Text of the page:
diversity. Today, these awesome vessels of power are threatened by a new
form of piracy, one
which can destroy diversity itself in the blind rush to capture its
fruits.

For centuries, seeds moved freely across the continents on the wind, in
birds' bellies, in traders'
caravans, conquerors' pockets, and imigrants' knapsacks. They were
available to all, the sole
property of none, the common heritage of the planet earth.

The common misunderstanding about the world's seeds is that they were
naturally occurring. But
behind every food crop seed there was a long line of farmers who literally
created them through a
process the Mende people of Sierra Leone call "hungoo," meaning innovation
or invention. Just as
the yucca moth and the yucca cactus have evolved together, so have the
world's people and its
grains.

Early on, the forerunners of agribusinesses transplanted bananas and
sugarcane from Asia and
coffee from Africa to Latin America and produced them in heavily policed
plantations for export
to European countries. The French outlawed the export of indigo seed from
Antigua and the
Dutch destroyed all of the nutmeg and clove trees in the Molucca Islands
after they had
established their own plantations. By separating the seed from its
cultural root, the colonizers
changed it forever from the living symbol of a community's history into a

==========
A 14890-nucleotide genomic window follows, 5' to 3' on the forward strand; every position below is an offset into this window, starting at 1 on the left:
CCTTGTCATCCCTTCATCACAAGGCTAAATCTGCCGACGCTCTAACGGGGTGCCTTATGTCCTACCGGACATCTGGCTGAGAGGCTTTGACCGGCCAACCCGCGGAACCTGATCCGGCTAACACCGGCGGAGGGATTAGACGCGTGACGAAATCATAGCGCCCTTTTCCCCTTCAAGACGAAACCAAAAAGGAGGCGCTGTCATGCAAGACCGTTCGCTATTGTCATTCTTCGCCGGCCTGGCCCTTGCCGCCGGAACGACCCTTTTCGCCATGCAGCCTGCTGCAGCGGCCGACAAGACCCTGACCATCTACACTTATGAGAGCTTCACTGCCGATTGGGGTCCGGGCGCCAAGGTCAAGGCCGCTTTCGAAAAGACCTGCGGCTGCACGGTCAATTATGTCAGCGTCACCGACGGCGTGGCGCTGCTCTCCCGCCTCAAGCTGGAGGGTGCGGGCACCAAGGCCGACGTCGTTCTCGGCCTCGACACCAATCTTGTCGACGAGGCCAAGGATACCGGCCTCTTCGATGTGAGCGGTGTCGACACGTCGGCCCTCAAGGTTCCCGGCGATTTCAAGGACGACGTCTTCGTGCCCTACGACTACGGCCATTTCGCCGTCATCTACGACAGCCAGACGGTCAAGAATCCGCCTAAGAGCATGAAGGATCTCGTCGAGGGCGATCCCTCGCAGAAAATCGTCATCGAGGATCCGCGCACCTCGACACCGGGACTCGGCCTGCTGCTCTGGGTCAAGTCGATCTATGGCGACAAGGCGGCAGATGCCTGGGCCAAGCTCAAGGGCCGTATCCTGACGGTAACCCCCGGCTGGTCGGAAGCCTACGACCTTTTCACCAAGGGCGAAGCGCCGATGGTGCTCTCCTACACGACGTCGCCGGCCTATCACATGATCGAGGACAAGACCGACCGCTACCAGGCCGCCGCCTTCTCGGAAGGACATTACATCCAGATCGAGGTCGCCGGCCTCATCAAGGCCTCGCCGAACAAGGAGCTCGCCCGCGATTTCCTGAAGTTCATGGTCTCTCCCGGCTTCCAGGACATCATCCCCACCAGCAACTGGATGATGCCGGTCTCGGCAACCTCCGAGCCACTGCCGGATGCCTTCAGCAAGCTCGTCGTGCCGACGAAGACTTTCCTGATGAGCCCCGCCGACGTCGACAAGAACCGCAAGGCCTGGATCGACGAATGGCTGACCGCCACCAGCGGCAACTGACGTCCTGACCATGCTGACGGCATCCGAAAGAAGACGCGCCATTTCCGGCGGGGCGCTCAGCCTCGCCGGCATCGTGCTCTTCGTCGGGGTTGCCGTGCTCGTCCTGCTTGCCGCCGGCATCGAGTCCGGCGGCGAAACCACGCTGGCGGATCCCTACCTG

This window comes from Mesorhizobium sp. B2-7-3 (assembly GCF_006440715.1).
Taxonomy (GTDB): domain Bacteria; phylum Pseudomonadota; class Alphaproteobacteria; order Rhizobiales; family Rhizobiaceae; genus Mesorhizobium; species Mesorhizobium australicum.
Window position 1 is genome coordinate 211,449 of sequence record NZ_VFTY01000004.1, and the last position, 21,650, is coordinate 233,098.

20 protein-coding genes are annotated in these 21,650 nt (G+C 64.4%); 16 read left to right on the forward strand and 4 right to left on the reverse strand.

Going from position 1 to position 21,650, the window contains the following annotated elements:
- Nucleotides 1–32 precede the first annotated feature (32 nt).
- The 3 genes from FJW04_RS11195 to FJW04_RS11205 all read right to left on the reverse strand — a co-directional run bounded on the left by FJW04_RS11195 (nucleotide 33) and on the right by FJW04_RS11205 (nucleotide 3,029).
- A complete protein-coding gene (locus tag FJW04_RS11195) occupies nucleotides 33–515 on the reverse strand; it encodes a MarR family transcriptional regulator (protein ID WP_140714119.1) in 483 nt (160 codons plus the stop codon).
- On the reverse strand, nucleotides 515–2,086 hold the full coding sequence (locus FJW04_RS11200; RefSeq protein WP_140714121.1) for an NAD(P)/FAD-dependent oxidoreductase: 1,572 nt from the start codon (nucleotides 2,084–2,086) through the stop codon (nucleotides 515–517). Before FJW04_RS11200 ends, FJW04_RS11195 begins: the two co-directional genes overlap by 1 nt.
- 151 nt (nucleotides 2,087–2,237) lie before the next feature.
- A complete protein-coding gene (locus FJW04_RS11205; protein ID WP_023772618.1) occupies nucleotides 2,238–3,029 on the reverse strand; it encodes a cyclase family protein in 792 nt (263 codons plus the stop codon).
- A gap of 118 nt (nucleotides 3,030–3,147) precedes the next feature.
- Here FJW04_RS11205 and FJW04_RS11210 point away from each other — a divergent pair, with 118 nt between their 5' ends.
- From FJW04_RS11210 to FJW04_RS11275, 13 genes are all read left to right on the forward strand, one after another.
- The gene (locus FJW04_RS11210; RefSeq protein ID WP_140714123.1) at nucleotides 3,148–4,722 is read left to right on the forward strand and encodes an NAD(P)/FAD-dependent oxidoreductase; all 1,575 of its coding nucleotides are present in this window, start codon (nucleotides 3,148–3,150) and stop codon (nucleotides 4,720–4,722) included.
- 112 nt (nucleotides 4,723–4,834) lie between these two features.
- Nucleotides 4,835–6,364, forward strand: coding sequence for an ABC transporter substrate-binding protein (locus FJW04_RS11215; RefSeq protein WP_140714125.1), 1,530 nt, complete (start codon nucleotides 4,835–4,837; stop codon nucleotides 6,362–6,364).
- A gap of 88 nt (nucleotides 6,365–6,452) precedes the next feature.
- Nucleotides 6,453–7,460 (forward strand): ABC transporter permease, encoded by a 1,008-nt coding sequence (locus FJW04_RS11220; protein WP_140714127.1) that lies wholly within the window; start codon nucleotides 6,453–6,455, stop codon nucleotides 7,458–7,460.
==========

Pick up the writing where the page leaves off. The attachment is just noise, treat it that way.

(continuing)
commodity.

The United States is known as the breadbasket of the world-yet of the food
and industrial crops
so abundantly harvested each fall, only one, the sunflower, is native to
this continent. All 15 U.S.
food crops worth $1 billion or more depend on genetic material from other
countries: corn,
potatoes, tomatoes and cotton from Latin America; rice and sugar cane from
Indochina; soybeans
and oranges from China; wheat, barley, grapes and apples from West Central
Asia.

In the early 1960 s, the United States passed a law granting plant
breeders the rights to patent
seeds, thus preventing others from selling the same variety. Having made
billions of dollars on
seeds developed by farmers in other lands, seed companies are now taking
the final step to ensure
a neverending source of revenue. They are trying to force all countries to
recognize patents on
seeds through a set of trade accords called the General Agreement on
Tariffs and Trade. If they
succeed, farmers will be forced to pay royalties to companies who hold